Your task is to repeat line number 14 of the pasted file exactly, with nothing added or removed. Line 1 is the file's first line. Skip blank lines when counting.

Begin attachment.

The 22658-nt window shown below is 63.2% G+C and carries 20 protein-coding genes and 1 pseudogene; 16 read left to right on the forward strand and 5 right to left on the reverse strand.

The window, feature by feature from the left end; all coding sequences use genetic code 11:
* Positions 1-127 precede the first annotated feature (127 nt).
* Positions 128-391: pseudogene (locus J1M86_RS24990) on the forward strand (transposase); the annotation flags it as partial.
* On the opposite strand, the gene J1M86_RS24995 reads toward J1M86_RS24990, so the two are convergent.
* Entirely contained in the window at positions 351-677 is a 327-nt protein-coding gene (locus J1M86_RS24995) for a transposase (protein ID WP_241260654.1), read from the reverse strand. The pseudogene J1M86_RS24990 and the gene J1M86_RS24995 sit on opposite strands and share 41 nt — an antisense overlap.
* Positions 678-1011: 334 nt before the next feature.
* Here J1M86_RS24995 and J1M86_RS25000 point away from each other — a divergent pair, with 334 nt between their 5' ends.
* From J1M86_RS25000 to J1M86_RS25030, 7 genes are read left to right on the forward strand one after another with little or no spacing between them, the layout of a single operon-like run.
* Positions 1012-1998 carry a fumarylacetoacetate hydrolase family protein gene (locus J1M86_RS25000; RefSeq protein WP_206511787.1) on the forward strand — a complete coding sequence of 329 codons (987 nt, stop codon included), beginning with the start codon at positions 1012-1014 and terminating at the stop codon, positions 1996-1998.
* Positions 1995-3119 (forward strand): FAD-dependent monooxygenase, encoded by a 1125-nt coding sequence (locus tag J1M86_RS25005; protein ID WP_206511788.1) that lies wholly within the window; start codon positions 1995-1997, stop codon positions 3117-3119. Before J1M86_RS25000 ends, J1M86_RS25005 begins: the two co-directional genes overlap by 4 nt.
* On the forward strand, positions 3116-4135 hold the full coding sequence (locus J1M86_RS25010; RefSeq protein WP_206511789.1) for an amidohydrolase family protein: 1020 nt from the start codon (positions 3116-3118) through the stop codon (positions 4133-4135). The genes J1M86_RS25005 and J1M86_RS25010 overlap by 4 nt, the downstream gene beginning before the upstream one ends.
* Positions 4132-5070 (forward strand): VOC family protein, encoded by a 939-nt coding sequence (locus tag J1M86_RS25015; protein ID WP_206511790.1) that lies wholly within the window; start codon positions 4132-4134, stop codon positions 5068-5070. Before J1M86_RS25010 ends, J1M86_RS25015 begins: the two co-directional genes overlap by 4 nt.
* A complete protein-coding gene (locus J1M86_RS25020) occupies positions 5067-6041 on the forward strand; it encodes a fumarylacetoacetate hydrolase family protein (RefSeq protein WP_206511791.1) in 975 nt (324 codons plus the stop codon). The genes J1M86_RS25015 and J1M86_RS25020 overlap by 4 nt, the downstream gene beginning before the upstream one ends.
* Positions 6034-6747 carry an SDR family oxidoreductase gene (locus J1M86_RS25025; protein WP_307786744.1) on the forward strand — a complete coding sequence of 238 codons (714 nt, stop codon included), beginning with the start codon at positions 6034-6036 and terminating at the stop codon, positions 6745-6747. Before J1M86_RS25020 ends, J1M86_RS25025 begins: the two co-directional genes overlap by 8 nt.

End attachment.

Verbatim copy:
* A complete protein-coding gene (locus J1M86_RS25020) occupies positions 5067-6041 on the forward strand; it encodes a fumarylacetoacetate hydrolase family protein (RefSeq protein WP_206511791.1) in 975 nt (324 codons plus the stop codon). The genes J1M86_RS25015 and J1M86_RS25020 overlap by 4 nt, the downstream gene beginning before the upstream one ends.